The notion of synaesthesia arises in the late 19th century both as a clinical term, investigated in the experimental physics of for example Hermann von Helmholtz and Wilhelm Wundt, and simultaneously as an aesthetic ideal among artists. The idea that one sense could activate another, as when composer Alexander Scriabin claims that the note C is undoubtly yellow, reveals a systematic approach to reorganizing sensorial perception. Other examples include the visual music by Wassily Kandinsky and Frantisek Kupka, the aesthetic investigations made by composer (and painter) Arnold Schönberg, the poetic and artistic practices of french symbolists Stephane Mallarmé and Odilon Redon, as well as the less known poet Rene Ghil, the reciprocal musical and artistic practices of M.K Ciurlionis and the cinematographic experiments of Soviet film maker Sergei Eisenstien.
In all of these examples, which I study not as seperate art forms but in clusters as dealing with the reorganization of the senses, the formations around this new notion came to have an impact on aesthetic history. The actual, physical formations where artists met and collaborated around notions of synaesthesia and related concepts are also of great importance. These sites include the spiritistic salon, Salon de la Rose + Croix, held by Joséphin Péladan, which was an important platform for many symbolist artists and poets.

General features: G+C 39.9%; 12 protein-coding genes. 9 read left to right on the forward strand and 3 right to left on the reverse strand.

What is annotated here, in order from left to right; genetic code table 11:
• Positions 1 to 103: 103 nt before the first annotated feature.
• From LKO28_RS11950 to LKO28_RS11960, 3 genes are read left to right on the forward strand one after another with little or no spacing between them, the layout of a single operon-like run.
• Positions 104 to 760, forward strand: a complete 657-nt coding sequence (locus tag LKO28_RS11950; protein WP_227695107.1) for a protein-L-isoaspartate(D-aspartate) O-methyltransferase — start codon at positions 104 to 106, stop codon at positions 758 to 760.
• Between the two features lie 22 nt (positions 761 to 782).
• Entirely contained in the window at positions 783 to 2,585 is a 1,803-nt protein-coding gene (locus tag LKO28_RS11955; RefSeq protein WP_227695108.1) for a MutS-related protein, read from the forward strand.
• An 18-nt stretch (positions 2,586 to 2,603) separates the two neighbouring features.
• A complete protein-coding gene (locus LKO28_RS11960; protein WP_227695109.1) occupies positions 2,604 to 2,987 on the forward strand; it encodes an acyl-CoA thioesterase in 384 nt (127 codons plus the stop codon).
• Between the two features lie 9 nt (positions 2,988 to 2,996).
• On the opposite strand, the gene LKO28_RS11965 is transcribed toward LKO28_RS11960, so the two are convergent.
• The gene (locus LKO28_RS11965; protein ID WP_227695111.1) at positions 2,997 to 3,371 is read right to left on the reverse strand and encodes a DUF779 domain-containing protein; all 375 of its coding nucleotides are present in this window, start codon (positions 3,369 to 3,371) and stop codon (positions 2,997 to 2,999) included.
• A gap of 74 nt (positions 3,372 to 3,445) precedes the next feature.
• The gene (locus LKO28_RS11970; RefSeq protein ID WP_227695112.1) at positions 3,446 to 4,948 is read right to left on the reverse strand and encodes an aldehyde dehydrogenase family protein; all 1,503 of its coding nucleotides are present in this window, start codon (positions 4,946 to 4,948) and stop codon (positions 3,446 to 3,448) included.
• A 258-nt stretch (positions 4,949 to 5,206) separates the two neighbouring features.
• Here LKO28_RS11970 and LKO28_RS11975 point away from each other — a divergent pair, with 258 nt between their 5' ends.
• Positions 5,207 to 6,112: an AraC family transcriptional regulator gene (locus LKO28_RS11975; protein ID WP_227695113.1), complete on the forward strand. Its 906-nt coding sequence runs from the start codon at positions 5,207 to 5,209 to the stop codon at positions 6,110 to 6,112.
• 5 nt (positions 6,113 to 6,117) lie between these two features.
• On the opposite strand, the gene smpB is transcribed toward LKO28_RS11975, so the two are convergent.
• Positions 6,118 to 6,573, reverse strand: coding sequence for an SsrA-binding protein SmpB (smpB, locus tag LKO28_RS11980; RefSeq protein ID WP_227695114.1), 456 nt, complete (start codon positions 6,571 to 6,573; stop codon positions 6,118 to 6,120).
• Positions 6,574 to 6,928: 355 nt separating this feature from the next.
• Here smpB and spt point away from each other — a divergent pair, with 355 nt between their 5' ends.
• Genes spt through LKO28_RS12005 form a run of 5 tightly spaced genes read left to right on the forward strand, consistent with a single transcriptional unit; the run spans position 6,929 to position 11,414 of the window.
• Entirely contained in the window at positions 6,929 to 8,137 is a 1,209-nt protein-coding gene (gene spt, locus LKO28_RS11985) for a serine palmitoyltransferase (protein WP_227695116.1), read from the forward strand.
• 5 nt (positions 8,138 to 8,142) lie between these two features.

When we today face new reorganizations of the sensorial with the advent of digitization, I find it crucial to study historical examples of how aesthetic practices have dealt with the sensorial in particular ways, so as to understand the current transformations within a longer perspective of aesthetic and media history. The question of the organization of the senses has been investigated throughout aesthetic history in a number of ways, but what interests me with the synaesthetic practices around 1900 is the way these questions are delt with; the experimental practices leading up to systematic reorganisations of the sensorial spectra, where separate artists make universal claims to the perceptions of the masses.
The synaesthetic practices around 1900 can be seen as a further development of the reactions against the Kantian meaning based knowledge culture brought to the fore by the romantic aesthetic practices of Novalis, Schiller and Goethe amongst others. The aesthetic pratictices I study deny the clear boundaries between science and culture at large, as well as the divisions between the art forms.